The writing of the Letters has taught me I think far more than I can ever share and teach through them. The discipline, the getting over myself, the being vulnerable, the incredible amount of research. The joys of someone commenting or writing to me to tell me they think I am full of shit. The dealing with that with a sense of humour, and what this is teaching Marley as I read them out loud and we all crack up. The crazy spreadsheets with colour coding so no quote duplicates in the same colour (I mean, the horror, it happened once, I lost a year off my life..joking, only about 10 months). The fact they are just a gift to put out, expecting nothing in return. The community, the beautiful feedback. I’m sure no one reads them all, but they’re about something so much more than ‘writing a letter to students’.
So, I wanted to encourage you to create something for no obvious reason, that’s of service to others, and see what kinds of joy it fills you with, whilst wanting for nothing. You do have time. We all lie about that all the time. When we are in flow with creativity, and feeling fulfilled, then time expands dramatically as opposed to contracting when we tell ourselves ‘we don’t have enough time’…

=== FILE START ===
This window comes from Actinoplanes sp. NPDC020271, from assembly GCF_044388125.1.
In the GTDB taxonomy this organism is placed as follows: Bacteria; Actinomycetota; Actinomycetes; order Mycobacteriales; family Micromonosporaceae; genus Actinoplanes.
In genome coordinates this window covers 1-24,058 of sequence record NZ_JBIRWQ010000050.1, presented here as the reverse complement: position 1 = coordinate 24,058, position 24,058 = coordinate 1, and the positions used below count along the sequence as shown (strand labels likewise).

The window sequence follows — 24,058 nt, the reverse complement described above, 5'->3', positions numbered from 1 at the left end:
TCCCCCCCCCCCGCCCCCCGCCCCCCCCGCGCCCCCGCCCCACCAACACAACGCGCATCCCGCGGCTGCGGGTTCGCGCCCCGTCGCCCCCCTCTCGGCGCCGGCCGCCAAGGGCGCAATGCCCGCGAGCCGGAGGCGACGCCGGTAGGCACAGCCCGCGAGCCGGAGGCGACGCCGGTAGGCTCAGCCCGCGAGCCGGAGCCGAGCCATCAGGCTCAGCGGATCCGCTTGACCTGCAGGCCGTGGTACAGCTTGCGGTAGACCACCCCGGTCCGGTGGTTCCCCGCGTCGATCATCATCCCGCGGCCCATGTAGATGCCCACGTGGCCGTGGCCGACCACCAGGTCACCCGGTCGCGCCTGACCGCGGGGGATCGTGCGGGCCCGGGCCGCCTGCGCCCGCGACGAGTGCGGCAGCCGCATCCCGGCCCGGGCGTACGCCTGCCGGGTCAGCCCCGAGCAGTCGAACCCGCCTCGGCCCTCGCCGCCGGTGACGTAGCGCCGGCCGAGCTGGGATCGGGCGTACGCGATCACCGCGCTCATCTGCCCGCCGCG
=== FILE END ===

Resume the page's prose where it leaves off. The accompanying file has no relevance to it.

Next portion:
And whilst you are at it, you are likely going to have to let go of some need for approval or being liked, or being worried about what other people think. The amount of time I hear I would so love to do karate but my partner would mock me no end/I was never a good painter and my kids would tease me/I would definitely have to hide that one from the guys at work breaks my heart.
This is an excerpt from a speech Theodore Roosevelt made and I reread it from time to time “It is not the critic who counts; not the man who points out how the strong man stumbles, or where the doer of deeds could have done them better. The credit belongs to the man who is actually in the arena, whose face is marred by dust and sweat and blood; who strives valiantly; who errs, who comes short again and again, because there is no effort without error and shortcoming; but who does actually strive to do the deeds; who knows great enthusiasms, the great devotions; who spends himself in a worthy cause; who at the best knows in the end the triumph of high achievement, and who at the worst, if he fails, at least fails while daring greatly, so that his place shall never be with those cold and timid souls who neither know victory nor defeat.“
Sent with love,